This is the third blog in our series ”Through my Eyes” – taking a look at four of our most common mental health problems, and how it actually feels to suffer with them. 

Trigger Warning: Please be aware that this blog speaks about self-harm.

There’s a quote I like by Marsha Linehan “People with BPD are like people with third-degree burns over 90% of their bodies. Lacking emotional skin, they feel agony at the slightest touch or movement.”

Here’s what my BPD is to me, it’s crying for hours at the slightest thing, it’s getting blood boiling-ly angry in a split second over almost nothing, it’s switching from love to hate in a millisecond and its feeling hopeless and helpless 99% of the time. I often get this feeling of unease like I’m constantly running from my emotions. It feels like wave after wave of emotions, uncontrollable anger, then guilt, then emptiness followed by having absolutely no idea what to do with yourself. It’s exhausting this constant emotional up and down all the time. You begin not trusting yourself and your reactions to situations. I find I’m constantly checking in with people to see what they would do in a situation to make sure I’m not reacting to an emotion that in a few days or even hours won’t make any sense at all.

As this year has gone on I have become more and more aware of my connections to others this is a huge thing for me. The people closest to me feel the biggest wrath of my emotions I can go from love to hate in the snap of a finger. The more I care about someone the more they will trigger me. I care so much, while at the same time I’m convinced other people don’t care about me. With these close group of people, it’s like my emotions are on steroids. I feel every emotion but stronger and more uncontrollable. Some people I become attached to, imagine feeling like you literally can’t live without these people. I suffocate the people I love and I need constant reassurance that they still care and they aren’t going to leave me. It’s a horrible cycle, sometimes I can see myself doing it. Inside my head I’m screaming ‘Stop it!’ but l feel completely powerless to actually stop. The smallest thing can trigger me just the other day I was triggered by a group conversation and I felt like I’d been physically hit by a whirlwind of emotions. I didn’t have much choice in the situation but to ride it out and afterwards I was physically, emotionally and mentally shattered. If anything I just felt numb!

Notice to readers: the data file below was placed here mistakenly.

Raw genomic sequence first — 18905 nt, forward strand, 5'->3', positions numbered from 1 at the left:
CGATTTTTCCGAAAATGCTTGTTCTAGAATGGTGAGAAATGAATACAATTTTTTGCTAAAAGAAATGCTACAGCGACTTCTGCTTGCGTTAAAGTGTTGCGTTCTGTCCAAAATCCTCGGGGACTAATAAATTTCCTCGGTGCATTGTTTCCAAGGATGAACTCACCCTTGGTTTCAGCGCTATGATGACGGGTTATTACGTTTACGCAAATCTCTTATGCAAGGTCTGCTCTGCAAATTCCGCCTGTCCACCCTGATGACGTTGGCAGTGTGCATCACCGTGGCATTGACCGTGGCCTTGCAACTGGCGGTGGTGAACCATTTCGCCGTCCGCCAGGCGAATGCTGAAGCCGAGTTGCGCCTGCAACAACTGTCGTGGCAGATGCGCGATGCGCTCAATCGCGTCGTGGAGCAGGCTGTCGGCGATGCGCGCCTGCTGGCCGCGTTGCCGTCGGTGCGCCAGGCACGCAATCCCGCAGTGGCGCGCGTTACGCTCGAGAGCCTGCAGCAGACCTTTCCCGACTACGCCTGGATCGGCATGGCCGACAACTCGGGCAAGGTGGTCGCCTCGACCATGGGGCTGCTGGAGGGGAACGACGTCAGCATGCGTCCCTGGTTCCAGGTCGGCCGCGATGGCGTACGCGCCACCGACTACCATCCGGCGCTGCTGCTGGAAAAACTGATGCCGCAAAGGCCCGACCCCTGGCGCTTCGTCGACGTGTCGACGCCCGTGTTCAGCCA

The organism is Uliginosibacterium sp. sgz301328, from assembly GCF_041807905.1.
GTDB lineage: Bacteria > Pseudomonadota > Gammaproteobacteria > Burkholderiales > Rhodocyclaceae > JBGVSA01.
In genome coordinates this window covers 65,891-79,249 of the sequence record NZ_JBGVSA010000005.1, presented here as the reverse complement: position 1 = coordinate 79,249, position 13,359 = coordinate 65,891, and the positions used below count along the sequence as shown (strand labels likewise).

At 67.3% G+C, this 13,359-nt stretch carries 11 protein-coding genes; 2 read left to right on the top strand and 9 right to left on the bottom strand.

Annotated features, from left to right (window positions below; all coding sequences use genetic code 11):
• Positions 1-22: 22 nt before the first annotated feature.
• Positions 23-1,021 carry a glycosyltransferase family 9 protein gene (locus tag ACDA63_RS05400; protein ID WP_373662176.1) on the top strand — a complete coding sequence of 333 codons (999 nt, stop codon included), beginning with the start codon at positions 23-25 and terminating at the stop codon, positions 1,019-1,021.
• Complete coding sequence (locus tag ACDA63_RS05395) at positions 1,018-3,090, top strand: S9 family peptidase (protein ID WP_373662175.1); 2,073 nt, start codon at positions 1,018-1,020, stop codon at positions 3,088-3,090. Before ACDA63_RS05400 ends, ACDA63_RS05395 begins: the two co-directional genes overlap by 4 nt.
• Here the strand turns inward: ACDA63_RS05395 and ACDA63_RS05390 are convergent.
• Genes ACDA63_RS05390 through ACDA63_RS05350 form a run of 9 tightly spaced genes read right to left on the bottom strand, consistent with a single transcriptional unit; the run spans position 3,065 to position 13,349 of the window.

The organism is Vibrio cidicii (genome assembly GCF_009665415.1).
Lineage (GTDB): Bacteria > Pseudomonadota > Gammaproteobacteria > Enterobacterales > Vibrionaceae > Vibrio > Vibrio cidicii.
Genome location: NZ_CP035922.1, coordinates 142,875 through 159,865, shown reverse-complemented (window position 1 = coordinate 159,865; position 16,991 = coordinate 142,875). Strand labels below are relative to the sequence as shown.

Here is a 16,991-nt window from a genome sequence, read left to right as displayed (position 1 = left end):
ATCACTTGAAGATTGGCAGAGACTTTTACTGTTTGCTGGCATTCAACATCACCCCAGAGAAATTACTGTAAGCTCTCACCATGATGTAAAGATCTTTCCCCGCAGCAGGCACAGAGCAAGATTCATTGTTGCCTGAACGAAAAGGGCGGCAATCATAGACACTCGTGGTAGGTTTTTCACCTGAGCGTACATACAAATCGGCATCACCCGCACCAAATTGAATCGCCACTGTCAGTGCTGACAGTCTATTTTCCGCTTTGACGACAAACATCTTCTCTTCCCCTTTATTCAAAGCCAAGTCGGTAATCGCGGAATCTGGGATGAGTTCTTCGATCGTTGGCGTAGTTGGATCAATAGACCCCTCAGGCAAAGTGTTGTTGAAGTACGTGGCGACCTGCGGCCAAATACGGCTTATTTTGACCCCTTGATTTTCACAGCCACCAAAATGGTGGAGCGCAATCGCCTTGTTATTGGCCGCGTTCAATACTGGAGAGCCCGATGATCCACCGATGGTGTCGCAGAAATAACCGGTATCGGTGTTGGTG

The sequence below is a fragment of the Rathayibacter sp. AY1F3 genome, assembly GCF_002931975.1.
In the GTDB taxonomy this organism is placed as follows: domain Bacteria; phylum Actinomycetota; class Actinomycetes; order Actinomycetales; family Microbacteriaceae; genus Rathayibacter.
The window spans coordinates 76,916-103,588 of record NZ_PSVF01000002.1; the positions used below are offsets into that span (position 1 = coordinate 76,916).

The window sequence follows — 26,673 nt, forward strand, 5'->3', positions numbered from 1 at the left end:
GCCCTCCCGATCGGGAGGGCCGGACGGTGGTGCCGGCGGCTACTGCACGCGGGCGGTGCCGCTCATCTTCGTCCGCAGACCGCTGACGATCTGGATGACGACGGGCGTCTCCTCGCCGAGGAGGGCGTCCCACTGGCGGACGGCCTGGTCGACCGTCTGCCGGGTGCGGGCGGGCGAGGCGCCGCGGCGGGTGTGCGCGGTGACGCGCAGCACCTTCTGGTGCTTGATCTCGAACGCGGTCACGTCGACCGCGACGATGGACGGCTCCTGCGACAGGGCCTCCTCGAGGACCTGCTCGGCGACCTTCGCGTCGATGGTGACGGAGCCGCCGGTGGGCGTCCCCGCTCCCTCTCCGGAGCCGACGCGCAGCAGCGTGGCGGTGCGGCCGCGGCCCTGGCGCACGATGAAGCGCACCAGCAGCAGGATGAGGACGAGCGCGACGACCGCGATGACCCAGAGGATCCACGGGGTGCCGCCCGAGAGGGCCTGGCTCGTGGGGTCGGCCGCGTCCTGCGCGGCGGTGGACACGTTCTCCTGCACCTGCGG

Here’s the slightly more difficult thing for me to write about…self-harm. Self-harm for me has taken many forms from drinking, binge eating, skin picking, to cutting. Over the years the method has changed but the reasoning has stayed the same, to emotionally regulate either to bring me back down to a ‘normal’ level or to get out of my own head. One thing about self-harm is it’s NOT attention seeking and it’s not a cry for help. For me personally, it’s simply a coping strategy but it can be for so many different reasons.

The stigma around mental health is getting better but personality disorders seem to be taking just a bit longer for the stigma to lessen. If you Googled BPD, for example, you’d immediately be presented with an array of results most of which wouldn’t be very positive with words such as unstable, dysregulated and abnormal coming up. Having a mental health condition is a lonely place to be but once I started to connect to others I realised I struggled with similar things to other people with the disorder. Suddenly it wasn’t so lonely anymore. Other than connecting to people, therapy has helped me greatly but it has never been an easy thing for me to go to therapy. The road to recovery is hard, but it is rewarding and it is worthwhile.

Remember you are so much more than your illness, together we are so much stronger and you will get better!

Love Chantelle.

Suffering from BPD/EUPD? We’re right here behind you. Come join our Peer support group if you want a fantastic group of people to talk to, and know you’re never alone.